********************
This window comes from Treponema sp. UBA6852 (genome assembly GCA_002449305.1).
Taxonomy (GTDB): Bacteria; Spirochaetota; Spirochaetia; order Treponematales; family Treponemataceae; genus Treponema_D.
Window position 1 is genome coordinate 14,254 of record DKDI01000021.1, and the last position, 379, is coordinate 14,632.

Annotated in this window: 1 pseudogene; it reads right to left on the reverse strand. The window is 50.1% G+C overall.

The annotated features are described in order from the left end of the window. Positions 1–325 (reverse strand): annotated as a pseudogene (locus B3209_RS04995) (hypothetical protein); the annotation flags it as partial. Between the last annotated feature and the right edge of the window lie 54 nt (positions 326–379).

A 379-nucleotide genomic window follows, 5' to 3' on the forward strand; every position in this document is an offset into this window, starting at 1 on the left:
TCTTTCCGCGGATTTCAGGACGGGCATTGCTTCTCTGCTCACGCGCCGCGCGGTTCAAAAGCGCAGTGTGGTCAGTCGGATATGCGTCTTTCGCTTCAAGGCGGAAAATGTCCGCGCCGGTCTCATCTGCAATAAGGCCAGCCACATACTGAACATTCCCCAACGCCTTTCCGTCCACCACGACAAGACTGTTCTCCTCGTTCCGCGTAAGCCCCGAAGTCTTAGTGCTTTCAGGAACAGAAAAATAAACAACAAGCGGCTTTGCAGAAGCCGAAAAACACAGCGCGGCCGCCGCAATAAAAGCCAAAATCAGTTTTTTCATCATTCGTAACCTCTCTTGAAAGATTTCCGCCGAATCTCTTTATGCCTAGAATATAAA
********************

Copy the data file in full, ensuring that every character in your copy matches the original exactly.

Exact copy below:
This window comes from Treponema sp. UBA6852 (genome assembly GCA_002449305.1).
Taxonomy (GTDB): Bacteria; Spirochaetota; Spirochaetia; order Treponematales; family Treponemataceae; genus Treponema_D.
Window position 1 is genome coordinate 14,254 of record DKDI01000021.1, and the last position, 379, is coordinate 14,632.

Annotated in this window: 1 pseudogene; it reads right to left on the reverse strand. The window is 50.1% G+C overall.

The annotated features are described in order from the left end of the window. Positions 1–325 (reverse strand): annotated as a pseudogene (locus B3209_RS04995) (hypothetical protein); the annotation flags it as partial. Between the last annotated feature and the right edge of the window lie 54 nt (positions 326–379).

A 379-nucleotide genomic window follows, 5' to 3' on the forward strand; every position in this document is an offset into this window, starting at 1 on the left:
TCTTTCCGCGGATTTCAGGACGGGCATTGCTTCTCTGCTCACGCGCCGCGCGGTTCAAAAGCGCAGTGTGGTCAGTCGGATATGCGTCTTTCGCTTCAAGGCGGAAAATGTCCGCGCCGGTCTCATCTGCAATAAGGCCAGCCACATACTGAACATTCCCCAACGCCTTTCCGTCCACCACGACAAGACTGTTCTCCTCGTTCCGCGTAAGCCCCGAAGTCTTAGTGCTTTCAGGAACAGAAAAATAAACAACAAGCGGCTTTGCAGAAGCCGAAAAACACAGCGCGGCCGCCGCAATAAAAGCCAAAATCAGTTTTTTCATCATTCGTAACCTCTCTTGAAAGATTTCCGCCGAATCTCTTTATGCCTAGAATATAAA